Executive director of the UK Gambling Commission, Tim Miller, has warned of the dangers of internationalisation in the gambling industry, saying it “heightens old risks and brings with it new challenges as well”.
He spoke at the International Association of Gambling Regulators (IAGR) conference in Boston, cautioning that the worldwide growth of the gambling industry is developing into a situation where the industry is growing at a faster pace than regulators can handle, an issue the technology industry knows all too well.
Mr Miller cited the UK market as an example, saying it has become a £14.1 billion (€16.5 billion) industry by Gross Gaming Revenue (GGR), whereas the regulator’s budget stands at £18 million (€21.1 million) per year.
In his address, Mr Miller said:
“Whilst I’m not suggesting that a regulator needs to match the resources of the regulated we at least need to be properly equipped to keep pace with the speed at which the industry is innovating and evolving.
“The emergence of a number of international gambling giants, with the resources to bring time-consuming and expensive legal challenges to regulators across multiple jurisdictions, shows just how much internationalisation could disrupt our work.”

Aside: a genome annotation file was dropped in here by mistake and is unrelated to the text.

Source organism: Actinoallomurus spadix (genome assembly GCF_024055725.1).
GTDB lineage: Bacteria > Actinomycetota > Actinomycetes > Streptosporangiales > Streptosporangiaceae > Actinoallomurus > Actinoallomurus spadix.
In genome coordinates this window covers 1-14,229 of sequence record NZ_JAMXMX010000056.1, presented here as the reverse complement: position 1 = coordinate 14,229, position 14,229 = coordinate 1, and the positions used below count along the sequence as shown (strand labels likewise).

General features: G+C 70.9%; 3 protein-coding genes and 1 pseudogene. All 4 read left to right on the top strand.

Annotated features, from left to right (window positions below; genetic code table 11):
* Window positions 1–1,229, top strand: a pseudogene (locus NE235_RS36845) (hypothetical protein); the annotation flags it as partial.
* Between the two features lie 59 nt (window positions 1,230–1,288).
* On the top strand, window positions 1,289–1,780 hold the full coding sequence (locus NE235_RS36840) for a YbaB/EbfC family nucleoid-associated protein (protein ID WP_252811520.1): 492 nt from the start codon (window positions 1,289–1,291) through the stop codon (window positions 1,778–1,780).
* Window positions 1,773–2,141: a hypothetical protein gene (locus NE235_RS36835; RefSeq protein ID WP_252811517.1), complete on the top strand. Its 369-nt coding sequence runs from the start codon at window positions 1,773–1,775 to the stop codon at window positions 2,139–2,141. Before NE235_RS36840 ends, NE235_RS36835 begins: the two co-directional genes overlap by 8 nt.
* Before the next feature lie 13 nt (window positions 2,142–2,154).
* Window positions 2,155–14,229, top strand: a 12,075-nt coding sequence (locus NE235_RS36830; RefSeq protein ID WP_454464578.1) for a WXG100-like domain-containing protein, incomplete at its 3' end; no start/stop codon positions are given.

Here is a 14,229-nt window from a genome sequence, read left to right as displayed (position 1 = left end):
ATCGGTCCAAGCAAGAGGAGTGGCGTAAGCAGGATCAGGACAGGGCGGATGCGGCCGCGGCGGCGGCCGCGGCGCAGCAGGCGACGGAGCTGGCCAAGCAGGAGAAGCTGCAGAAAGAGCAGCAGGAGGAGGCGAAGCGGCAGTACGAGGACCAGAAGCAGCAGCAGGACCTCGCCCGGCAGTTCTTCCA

He further cited the growth of operators outside of a regulator’s jurisdiction, claiming it has become problematic for regulators to oversee a company in one jurisdiction when it continues to expand into other areas.
“Internationalisation isn’t going away. It heightens and evolves old risks for regulators, and it also brings about new challenges as well. But as is often the case, the answer to the risks and harms that come with internationalisation does not lie in trying to claw our way back to a simpler time. They lie in being even more open to the change and from embracing the opportunities that come with such an attitude.
“Let’s continue to work together, to collaborate and to make gambling fairer and safer for all. We at the Gambling Commission are ready to take the next step and I am sure we are not alone in that.”
An upturn in revenue largely came from operating Malta's National Lottery
AMLA, which will commence operations in mid-2025 with over 400 staff members, will possess both direct and indirect supervisory powers over obligated entities, including the EU’s biggest financial institutions
VentureMax CEO Justin Anastasi reveals bold plans to support innovative tech projects in 2024
Online betting is now more popular than ever, and all across Europe, users can sign up to licensed and trusted betting sites in Malta